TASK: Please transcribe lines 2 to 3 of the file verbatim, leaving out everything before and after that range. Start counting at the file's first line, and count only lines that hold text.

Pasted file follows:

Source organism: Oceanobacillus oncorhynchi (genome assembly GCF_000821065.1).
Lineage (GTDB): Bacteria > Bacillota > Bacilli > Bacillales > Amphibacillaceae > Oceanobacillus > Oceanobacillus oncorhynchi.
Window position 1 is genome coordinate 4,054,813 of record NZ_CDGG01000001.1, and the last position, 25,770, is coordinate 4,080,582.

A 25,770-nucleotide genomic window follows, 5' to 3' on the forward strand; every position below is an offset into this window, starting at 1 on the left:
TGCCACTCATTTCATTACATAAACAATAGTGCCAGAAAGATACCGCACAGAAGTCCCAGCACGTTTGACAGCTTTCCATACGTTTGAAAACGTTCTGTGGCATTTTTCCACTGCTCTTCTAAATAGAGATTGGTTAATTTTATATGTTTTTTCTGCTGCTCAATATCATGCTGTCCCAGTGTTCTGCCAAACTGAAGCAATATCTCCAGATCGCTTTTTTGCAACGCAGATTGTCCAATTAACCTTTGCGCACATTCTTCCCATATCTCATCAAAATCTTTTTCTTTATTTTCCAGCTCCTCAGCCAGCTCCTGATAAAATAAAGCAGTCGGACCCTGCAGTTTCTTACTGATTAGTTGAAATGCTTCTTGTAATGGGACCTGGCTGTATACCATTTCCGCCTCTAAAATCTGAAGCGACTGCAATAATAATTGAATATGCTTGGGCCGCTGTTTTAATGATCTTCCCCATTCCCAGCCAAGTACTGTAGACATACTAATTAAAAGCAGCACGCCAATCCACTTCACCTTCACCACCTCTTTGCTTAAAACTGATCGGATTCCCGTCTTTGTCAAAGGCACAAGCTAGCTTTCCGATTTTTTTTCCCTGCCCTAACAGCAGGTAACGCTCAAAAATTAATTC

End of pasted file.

Lineage (GTDB): Bacteria > Bacillota > Bacilli > Bacillales > Amphibacillaceae > Oceanobacillus > Oceanobacillus oncorhynchi.
Window position 1 is genome coordinate 4,054,813 of record NZ_CDGG01000001.1, and the last position, 25,770, is coordinate 4,080,582.